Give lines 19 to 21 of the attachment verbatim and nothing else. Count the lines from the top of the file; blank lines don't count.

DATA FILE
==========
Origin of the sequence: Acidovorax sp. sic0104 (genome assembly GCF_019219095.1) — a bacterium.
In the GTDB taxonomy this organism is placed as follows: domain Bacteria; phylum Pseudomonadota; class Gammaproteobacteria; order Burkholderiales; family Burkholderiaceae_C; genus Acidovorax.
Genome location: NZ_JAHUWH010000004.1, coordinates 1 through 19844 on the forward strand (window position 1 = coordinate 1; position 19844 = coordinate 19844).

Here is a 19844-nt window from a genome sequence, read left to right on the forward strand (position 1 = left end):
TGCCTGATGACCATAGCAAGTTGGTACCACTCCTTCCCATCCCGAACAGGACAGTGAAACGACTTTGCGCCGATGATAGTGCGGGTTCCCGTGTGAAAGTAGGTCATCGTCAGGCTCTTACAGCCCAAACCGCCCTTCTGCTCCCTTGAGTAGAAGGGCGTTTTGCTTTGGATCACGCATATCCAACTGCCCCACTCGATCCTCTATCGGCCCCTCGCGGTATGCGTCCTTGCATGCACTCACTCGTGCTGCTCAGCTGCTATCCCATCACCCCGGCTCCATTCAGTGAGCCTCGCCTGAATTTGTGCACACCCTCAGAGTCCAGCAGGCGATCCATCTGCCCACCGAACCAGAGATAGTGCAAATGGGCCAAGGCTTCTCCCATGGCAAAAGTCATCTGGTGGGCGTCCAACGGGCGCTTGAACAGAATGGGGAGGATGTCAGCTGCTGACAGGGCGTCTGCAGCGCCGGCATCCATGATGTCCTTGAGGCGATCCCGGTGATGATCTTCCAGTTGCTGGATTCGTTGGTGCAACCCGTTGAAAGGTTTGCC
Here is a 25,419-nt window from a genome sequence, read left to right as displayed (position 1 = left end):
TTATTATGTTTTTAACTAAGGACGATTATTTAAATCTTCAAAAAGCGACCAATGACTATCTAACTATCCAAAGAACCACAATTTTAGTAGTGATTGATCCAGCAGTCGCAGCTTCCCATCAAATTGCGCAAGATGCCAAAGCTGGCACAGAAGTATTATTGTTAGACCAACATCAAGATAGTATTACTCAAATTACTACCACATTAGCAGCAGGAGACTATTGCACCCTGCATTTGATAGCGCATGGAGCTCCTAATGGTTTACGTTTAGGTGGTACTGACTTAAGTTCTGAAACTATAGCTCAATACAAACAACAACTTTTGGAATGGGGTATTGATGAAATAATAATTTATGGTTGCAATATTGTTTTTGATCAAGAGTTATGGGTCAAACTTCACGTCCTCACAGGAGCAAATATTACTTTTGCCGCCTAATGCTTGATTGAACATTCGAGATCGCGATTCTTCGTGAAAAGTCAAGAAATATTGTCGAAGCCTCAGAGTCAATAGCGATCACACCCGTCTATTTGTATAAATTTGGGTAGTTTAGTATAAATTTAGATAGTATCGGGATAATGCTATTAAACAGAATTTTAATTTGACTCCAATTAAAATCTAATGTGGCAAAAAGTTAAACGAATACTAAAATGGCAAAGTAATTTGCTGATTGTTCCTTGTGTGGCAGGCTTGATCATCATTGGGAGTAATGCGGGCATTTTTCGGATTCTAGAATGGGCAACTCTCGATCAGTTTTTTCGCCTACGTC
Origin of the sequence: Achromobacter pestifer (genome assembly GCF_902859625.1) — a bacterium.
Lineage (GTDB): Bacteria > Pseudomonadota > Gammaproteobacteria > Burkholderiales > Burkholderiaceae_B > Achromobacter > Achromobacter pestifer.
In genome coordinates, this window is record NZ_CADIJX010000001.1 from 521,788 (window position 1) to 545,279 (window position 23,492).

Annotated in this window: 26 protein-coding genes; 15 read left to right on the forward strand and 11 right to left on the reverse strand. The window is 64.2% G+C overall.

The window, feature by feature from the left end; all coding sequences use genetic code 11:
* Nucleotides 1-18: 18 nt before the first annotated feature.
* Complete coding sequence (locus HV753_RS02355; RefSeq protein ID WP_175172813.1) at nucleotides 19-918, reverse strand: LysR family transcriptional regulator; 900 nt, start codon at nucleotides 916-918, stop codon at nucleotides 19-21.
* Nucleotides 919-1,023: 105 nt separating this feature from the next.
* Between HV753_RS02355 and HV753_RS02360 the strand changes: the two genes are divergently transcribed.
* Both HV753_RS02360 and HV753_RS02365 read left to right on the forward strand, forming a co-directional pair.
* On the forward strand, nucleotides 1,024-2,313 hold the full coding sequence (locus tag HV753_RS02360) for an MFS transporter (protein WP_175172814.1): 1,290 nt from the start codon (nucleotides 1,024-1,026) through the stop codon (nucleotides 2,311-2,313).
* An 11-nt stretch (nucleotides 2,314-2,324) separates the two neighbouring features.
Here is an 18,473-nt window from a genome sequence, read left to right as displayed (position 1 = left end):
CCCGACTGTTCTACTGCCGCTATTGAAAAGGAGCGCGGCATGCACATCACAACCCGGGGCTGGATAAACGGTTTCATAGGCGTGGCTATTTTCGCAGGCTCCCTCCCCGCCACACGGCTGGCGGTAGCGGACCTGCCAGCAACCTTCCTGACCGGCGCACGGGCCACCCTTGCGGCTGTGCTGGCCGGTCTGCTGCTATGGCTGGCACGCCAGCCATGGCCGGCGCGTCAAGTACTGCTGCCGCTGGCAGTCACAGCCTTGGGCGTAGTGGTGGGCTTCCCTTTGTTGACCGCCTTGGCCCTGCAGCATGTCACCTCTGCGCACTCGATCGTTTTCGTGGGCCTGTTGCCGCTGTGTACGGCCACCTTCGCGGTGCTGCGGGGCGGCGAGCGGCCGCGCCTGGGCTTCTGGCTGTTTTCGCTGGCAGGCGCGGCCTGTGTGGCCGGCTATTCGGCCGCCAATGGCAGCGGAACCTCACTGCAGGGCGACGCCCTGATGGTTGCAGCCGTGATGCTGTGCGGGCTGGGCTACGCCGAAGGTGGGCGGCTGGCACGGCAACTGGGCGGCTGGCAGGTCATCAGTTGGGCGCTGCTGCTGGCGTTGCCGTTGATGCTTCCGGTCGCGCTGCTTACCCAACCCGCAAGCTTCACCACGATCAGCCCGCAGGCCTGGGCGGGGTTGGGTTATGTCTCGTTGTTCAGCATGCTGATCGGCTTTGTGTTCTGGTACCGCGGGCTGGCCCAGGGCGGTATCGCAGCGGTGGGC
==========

* An 11-nt stretch (nucleotides 2,314-2,324) separates the two neighbouring features.
Here is an 18,473-nt window from a genome sequence, read left to right as displayed (position 1 = left end):
CCCGACTGTTCTACTGCCGCTATTGAAAAGGAGCGCGGCATGCACATCACAACCCGGGGCTGGATAAACGGTTTCATAGGCGTGGCTATTTTCGCAGGCTCCCTCCCCGCCACACGGCTGGCGGTAGCGGACCTGCCAGCAACCTTCCTGACCGGCGCACGGGCCACCCTTGCGGCTGTGCTGGCCGGTCTGCTGCTATGGCTGGCACGCCAGCCATGGCCGGCGCGTCAAGTACTGCTGCCGCTGGCAGTCACAGCCTTGGGCGTAGTGGTGGGCTTCCCTTTGTTGACCGCCTTGGCCCTGCAGCATGTCACCTCTGCGCACTCGATCGTTTTCGTGGGCCTGTTGCCGCTGTGTACGGCCACCTTCGCGGTGCTGCGGGGCGGCGAGCGGCCGCGCCTGGGCTTCTGGCTGTTTTCGCTGGCAGGCGCGGCCTGTGTGGCCGGCTATTCGGCCGCCAATGGCAGCGGAACCTCACTGCAGGGCGACGCCCTGATGGTTGCAGCCGTGATGCTGTGCGGGCTGGGCTACGCCGAAGGTGGGCGGCTGGCACGGCAACTGGGCGGCTGGCAGGTCATCAGTTGGGCGCTGCTGCTGGCGTTGCCGTTGATGCTTCCGGTCGCGCTGCTTACCCAACCCGCAAGCTTCACCACGATCAGCCCGCAGGCCTGGGCGGGGTTGGGTTATGTCTCGTTGTTCAGCATGCTGATCGGCTTTGTGTTCTGGTACCGCGGGCTGGCCCAGGGCGGTATCGCAGCGGTGGGC